Gum disease linked to erectile dysfunction

2 December 2016

Advanced gum disease (known as periodontitis) has been linked to an increased risk of erectile dysfunction (ED), giving men even more reason to floss regularly and brush their teeth twice a day.

A recent meta-analysis (which combines the results of many separate studies) has shown that men with chronic periodontitis were more than twice as likely to suffer from ED compared with those without the gum disease.

Periodontitis happens when untreated plaque builds up on the gum margin next to the teeth, leading to separation of the tooth and gum. This separation leaves pockets where bacteria collect, causing inflammation and swelling.

Doctors are still unsure of the exact mechanism that may underlie the association between periodontitis and erectile dysfunction, but one theory is that these bacteria can then easily gain entry to the blood vessels around the teeth and once in the bloodstream, go anywhere in the body and cause ongoing inflammation.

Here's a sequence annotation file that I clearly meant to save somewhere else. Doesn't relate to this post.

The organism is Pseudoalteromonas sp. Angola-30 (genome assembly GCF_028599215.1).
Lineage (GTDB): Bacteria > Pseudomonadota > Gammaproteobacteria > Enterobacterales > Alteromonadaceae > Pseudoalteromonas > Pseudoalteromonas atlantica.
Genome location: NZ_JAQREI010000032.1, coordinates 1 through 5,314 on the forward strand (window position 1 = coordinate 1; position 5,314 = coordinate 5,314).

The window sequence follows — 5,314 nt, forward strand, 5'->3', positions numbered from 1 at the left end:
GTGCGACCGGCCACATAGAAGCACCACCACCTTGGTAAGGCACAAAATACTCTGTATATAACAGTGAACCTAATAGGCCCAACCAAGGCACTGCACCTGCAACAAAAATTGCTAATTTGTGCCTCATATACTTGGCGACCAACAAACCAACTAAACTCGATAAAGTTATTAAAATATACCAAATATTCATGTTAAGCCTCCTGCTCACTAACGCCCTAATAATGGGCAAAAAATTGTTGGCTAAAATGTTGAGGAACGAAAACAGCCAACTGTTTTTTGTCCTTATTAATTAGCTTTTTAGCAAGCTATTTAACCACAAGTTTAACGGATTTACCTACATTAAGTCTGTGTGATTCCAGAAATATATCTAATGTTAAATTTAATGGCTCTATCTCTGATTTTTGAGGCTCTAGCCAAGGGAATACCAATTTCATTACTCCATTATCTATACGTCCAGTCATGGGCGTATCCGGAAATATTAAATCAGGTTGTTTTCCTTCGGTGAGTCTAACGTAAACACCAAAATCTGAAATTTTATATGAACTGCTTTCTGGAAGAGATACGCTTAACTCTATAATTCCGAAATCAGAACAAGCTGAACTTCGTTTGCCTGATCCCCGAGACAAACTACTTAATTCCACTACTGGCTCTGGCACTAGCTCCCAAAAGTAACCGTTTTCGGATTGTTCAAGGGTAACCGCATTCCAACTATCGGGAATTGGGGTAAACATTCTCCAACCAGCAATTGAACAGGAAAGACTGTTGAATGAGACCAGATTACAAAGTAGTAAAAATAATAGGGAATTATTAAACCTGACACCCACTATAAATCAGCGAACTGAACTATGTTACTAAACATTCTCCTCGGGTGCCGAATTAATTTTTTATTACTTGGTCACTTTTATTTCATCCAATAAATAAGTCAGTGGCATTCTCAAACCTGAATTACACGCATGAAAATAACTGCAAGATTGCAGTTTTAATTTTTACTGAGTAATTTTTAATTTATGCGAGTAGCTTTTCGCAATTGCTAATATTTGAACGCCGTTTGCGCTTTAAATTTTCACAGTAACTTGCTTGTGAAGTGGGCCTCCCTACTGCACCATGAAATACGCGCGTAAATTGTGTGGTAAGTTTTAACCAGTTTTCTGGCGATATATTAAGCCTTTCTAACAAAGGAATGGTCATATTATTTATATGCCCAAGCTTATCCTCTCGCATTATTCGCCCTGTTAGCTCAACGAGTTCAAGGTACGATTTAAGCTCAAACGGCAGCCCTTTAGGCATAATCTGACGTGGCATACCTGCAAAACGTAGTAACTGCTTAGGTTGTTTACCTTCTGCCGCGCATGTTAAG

Inflammation is a known risk factor for hardening of the arteries and coronary artery disease (which can cause angina and heart attacks). Similar problems in the penile blood vessels can lead to reduced blood flow in the penis, making it more difficult to get and keep an erection. Given that the blood vessels in the penis are much smaller than the major blood vessels that supply the heart, it makes sense that they may show the effects of any problems before heart blood vessels do.  

Remember, erectile dysfunction should always be investigated by your doctor, as it may be a warning sign of future heart problems.

Last Reviewed: 2 December 2016
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References

Liu LH et al. Chronic periodontitis and the risk of erectile dysfunction: a systematic review and meta-analysis. Int J Impotence Res 2016: 10 Nov.
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